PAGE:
Eye problems are a common occurrence in dogs. Due to the fact that they explore with their noses, a dog’s eyes are more susceptible to factors that can irritate or infect them. It is a good idea to regularly examine your dog’s eyes at home and if you see something unusual take him or her to the vet as soon as possible to make sure the problem doesn’t get worse because a lot of problems can lead to vision loss or blindness if left untreated. The following are common eye problems your dog may encounter throughout his or her life to better help you identify and treat any eye ailments.
Cataracts: When the lense of a dog’s eye or eyes starts to become opaque instead of transparent, he or she could be developing cataracts. A cataract can cause blurry vision and if it large enough to cover the whole lense it can cause blindness. Usually cataracts is inherited but it
can also be the cause of old age, trauma or certain diseases. If you start to notice a cloudy, blue-grey mass in your dog’s eye, take him or her to the vet for treatment- which may include surgery.
Cherry Eye: Dog’s have a third eyelid in the corner of their eye which contains a tear gland and is normally unseen. However, when their third eye prolapses and swells out of its normal position it is a condition known as cherry eye. Any dog can be affected by cherry eye and it is normally recognized by a swollen, pink mass in the corner of their eye. Once diagnosed by your vet, medications or surgery, if the case is severe, may be recommended.
Conjunctivitis: Just as it is in humans, conjunctivitis or pink eye can be a common occurrence in dogs’ eyes. It occurs when the tissue that coats the eye, known as the conjunctiva, becomes inflamed. It can be irritating for the infected dog often causing him or her to paw at the infected eye. Other symptoms include redness, squinting ,and watery and puffy eye(s). Take your dog to the vet when you notice these symptoms so it can be determined whether the conjunctivitis was caused by allergies, a virus or bacteria and what treatments to pursue.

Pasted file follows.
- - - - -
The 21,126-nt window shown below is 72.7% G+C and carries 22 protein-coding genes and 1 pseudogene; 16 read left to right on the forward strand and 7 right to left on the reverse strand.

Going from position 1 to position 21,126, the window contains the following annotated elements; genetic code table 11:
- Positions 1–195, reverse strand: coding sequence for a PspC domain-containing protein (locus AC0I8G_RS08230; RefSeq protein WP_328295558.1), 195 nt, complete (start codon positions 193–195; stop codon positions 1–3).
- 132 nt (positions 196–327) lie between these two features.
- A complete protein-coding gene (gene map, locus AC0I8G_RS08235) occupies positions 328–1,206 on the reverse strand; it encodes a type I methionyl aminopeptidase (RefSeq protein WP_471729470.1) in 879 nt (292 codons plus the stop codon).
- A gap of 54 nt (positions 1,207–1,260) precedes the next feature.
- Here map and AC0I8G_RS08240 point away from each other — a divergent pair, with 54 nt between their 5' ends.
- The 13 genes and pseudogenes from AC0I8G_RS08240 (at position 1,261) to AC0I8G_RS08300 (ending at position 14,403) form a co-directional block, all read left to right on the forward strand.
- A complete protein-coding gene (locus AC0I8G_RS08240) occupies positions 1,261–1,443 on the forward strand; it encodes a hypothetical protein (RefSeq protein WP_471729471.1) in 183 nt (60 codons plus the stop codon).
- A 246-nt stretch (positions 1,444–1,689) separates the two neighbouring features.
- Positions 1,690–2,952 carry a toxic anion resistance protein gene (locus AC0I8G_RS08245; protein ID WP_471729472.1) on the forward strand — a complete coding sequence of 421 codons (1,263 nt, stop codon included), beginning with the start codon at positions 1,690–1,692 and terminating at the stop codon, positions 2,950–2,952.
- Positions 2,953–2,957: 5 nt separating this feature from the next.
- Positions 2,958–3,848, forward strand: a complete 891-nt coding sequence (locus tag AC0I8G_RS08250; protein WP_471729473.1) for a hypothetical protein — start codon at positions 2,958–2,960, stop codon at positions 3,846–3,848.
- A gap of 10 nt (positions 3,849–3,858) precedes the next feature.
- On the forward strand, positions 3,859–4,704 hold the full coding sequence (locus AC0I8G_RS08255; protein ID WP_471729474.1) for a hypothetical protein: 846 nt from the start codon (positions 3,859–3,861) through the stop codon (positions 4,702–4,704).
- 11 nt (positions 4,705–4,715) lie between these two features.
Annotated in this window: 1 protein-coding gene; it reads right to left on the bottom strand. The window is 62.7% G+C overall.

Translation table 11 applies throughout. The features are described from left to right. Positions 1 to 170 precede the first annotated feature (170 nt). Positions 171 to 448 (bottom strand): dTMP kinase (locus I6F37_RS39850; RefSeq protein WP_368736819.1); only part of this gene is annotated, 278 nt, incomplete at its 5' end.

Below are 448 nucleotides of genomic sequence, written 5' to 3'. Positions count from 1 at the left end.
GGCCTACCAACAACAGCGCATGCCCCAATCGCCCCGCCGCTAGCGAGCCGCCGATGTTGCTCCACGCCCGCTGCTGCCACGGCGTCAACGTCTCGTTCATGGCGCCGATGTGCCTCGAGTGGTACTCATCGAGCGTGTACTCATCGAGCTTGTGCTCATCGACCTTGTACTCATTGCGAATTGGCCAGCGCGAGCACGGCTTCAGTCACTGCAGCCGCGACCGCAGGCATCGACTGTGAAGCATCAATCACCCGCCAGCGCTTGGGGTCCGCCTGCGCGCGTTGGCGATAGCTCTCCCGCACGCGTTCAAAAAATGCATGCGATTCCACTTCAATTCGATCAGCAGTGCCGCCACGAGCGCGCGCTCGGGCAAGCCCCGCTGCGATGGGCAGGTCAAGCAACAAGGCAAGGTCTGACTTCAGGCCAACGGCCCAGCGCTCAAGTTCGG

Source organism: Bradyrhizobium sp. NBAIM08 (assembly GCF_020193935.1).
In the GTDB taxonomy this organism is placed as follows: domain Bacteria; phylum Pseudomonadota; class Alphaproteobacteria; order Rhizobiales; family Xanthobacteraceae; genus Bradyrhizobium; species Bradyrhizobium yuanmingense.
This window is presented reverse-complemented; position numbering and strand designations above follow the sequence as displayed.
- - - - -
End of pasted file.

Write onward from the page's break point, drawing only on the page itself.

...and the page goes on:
Corneal Ulcers: The transparent film that covers the eye, known as the cornea, is made up of layers. When the deepest layers of the cornea are lost a corneal ulcer can form. An ulcer is usually formed from injury but other causes can include disease, infection, or a foreign object in the eye. Breeds with short noses and more exposed eyes, like the pug, are more likely to develop a corneal ulcer.
Dry Eye: Also known as keratoconjunctivitis sicca, dry eye is a disorder of the tear glands that occurs when there is not enough tear production and leads to a dry cornea. The most common symptoms of dry eye are a mucusy layer on the eye and the cornea appearing dry and
dull. Certain diseases and injuries to the eye can cause dry eye. Vets diagnosis this condition by measuring a dog’s volume of tears.
Ectropion: Characterized by a dog’s lower eyelid appearing droopy, ectropion is an abnormality of the lower eyelid which causes them to roll outward. Because this condition causes the eye’s conjunctival tissue to be exposed, a dog with ectropion is likely to develop conjunctivitis, corneal ulcers, or dry eye.
Entropion: A condition that causes a dog’s eyelid to invert inwards is known as entropion. The condition can cause vision loss if an eyelash, hair or other object scratches the eye. It is normally diagnosed within a dog’s first year of life and is considered to be a common ailment. Surgery is usually recommended to treat entropion.
Epiphora: Epiphora is not a disease but rather a symtoms of a number of conditions and it is characterized by a dog’s eyes producing an overflow of tears. Dogs with this symptom usually have a buildup of liquid under their eyes or tears rolling down their faces. If you notice your dog has these symptoms take him or her to the vet to determine what the underlying cause of the epiphora is.
Glaucoma: When fluid does not properly drain from a dog’s eye, which is caused by pressure placed on the eye, the condition is known as glaucoma. Serious cases can lead to blindness and there are two types of glaucoma: primary and secondary. Primary glaucoma cases are caused when the fluid in a dog’s eye does not adequately drain but secondary is caused by other infections in the eye.
Progressive Retinal Atrophy: When the cells in a dog’s retina are programmed to degenerate this is known as progressive retinal atrophy. It is an inherited disease that is not painful to the dogs but it eventually progresses until the dog is fully blind. The first symptoms include clumsiness and not being able to see at night. After an affected dog’s night vision is lost, the rest of his or her vision follows shortly after.